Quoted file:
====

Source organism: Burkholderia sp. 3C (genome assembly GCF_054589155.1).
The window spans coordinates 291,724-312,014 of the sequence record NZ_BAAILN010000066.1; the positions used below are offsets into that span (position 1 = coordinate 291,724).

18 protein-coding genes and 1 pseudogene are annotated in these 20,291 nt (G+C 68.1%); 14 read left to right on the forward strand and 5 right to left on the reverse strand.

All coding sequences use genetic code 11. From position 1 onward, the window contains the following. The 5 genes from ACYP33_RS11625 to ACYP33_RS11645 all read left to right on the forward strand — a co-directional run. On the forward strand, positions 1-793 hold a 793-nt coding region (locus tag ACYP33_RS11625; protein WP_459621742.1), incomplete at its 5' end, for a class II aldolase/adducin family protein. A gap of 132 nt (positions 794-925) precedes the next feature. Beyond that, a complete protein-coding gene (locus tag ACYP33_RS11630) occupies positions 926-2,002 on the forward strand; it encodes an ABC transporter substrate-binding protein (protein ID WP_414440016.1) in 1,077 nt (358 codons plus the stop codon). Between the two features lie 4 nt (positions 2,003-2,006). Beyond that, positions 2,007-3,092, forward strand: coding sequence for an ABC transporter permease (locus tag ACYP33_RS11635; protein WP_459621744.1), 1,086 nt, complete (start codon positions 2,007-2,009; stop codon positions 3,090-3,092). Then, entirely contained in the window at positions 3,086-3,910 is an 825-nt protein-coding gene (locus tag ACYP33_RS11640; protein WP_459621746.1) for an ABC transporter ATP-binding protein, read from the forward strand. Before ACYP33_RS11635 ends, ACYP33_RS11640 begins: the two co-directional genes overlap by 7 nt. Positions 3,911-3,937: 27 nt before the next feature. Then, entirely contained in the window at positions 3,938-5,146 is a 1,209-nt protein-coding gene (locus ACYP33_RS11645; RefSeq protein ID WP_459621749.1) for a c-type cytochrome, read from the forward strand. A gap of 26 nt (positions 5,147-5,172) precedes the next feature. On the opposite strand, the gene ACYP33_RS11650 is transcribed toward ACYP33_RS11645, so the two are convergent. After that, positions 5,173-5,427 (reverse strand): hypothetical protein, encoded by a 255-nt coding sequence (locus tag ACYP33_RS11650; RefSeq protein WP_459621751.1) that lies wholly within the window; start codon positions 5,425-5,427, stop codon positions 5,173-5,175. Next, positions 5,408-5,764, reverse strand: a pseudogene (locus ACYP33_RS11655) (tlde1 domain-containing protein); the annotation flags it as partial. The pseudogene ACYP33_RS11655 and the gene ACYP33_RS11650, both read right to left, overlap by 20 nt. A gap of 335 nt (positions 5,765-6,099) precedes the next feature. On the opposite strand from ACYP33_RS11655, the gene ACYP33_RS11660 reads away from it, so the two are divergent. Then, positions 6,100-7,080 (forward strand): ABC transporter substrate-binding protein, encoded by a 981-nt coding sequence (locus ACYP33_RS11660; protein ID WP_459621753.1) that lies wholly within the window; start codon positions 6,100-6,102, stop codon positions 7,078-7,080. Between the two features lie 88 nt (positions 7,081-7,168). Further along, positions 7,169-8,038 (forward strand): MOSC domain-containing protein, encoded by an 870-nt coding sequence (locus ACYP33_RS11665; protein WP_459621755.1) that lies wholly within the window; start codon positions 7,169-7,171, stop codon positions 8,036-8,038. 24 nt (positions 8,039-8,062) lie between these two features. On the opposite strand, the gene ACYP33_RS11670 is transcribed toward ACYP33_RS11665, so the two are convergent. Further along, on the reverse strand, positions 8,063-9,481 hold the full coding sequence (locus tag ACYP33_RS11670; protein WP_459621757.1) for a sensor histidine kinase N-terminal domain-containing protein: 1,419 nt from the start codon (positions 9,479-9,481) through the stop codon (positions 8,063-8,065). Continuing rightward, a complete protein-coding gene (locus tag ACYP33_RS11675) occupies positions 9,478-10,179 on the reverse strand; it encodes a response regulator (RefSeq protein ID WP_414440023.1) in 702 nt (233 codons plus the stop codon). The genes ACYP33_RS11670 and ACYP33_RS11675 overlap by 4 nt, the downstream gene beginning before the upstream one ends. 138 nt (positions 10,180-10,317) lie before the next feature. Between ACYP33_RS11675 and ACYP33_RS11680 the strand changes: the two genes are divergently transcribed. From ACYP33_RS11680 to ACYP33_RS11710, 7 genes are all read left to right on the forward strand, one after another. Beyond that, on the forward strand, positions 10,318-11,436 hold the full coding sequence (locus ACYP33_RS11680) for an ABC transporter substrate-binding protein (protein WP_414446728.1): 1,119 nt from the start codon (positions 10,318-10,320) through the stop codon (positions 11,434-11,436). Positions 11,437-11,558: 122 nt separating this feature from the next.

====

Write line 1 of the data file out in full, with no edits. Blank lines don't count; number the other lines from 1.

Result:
Source organism: Burkholderia sp. 3C (genome assembly GCF_054589155.1).